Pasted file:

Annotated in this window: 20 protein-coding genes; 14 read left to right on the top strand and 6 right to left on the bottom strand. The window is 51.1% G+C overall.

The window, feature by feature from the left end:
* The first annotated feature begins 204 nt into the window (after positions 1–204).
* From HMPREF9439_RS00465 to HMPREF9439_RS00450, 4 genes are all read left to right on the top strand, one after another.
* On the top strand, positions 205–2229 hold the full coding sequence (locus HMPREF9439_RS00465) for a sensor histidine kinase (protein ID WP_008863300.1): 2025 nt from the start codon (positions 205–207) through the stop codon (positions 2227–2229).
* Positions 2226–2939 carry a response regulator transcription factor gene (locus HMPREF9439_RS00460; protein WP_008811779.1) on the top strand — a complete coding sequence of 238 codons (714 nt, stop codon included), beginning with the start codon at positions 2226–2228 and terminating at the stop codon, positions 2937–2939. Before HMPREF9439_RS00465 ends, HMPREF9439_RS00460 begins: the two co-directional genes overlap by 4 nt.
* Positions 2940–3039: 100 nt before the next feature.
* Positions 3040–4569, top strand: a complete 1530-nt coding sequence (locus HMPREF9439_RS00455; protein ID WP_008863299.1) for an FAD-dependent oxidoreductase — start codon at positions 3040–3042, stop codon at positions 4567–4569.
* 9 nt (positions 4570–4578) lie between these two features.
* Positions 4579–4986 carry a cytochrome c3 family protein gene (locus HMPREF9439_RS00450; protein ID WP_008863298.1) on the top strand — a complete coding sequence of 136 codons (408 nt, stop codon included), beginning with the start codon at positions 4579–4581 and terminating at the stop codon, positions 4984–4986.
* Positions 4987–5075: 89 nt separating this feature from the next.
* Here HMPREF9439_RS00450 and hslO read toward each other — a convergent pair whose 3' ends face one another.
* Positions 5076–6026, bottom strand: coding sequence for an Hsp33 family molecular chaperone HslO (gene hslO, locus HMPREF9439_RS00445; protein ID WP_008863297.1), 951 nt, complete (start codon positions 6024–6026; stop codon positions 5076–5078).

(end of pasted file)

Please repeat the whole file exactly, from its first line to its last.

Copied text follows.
Annotated in this window: 20 protein-coding genes; 14 read left to right on the top strand and 6 right to left on the bottom strand. The window is 51.1% G+C overall.

The window, feature by feature from the left end:
* The first annotated feature begins 204 nt into the window (after positions 1–204).
* From HMPREF9439_RS00465 to HMPREF9439_RS00450, 4 genes are all read left to right on the top strand, one after another.
* On the top strand, positions 205–2229 hold the full coding sequence (locus HMPREF9439_RS00465) for a sensor histidine kinase (protein ID WP_008863300.1): 2025 nt from the start codon (positions 205–207) through the stop codon (positions 2227–2229).
* Positions 2226–2939 carry a response regulator transcription factor gene (locus HMPREF9439_RS00460; protein WP_008811779.1) on the top strand — a complete coding sequence of 238 codons (714 nt, stop codon included), beginning with the start codon at positions 2226–2228 and terminating at the stop codon, positions 2937–2939. Before HMPREF9439_RS00465 ends, HMPREF9439_RS00460 begins: the two co-directional genes overlap by 4 nt.
* Positions 2940–3039: 100 nt before the next feature.
* Positions 3040–4569, top strand: a complete 1530-nt coding sequence (locus HMPREF9439_RS00455; protein ID WP_008863299.1) for an FAD-dependent oxidoreductase — start codon at positions 3040–3042, stop codon at positions 4567–4569.
* 9 nt (positions 4570–4578) lie between these two features.
* Positions 4579–4986 carry a cytochrome c3 family protein gene (locus HMPREF9439_RS00450; protein ID WP_008863298.1) on the top strand — a complete coding sequence of 136 codons (408 nt, stop codon included), beginning with the start codon at positions 4579–4581 and terminating at the stop codon, positions 4984–4986.
* Positions 4987–5075: 89 nt separating this feature from the next.
* Here HMPREF9439_RS00450 and hslO read toward each other — a convergent pair whose 3' ends face one another.
* Positions 5076–6026, bottom strand: coding sequence for an Hsp33 family molecular chaperone HslO (gene hslO, locus HMPREF9439_RS00445; protein ID WP_008863297.1), 951 nt, complete (start codon positions 6024–6026; stop codon positions 5076–5078).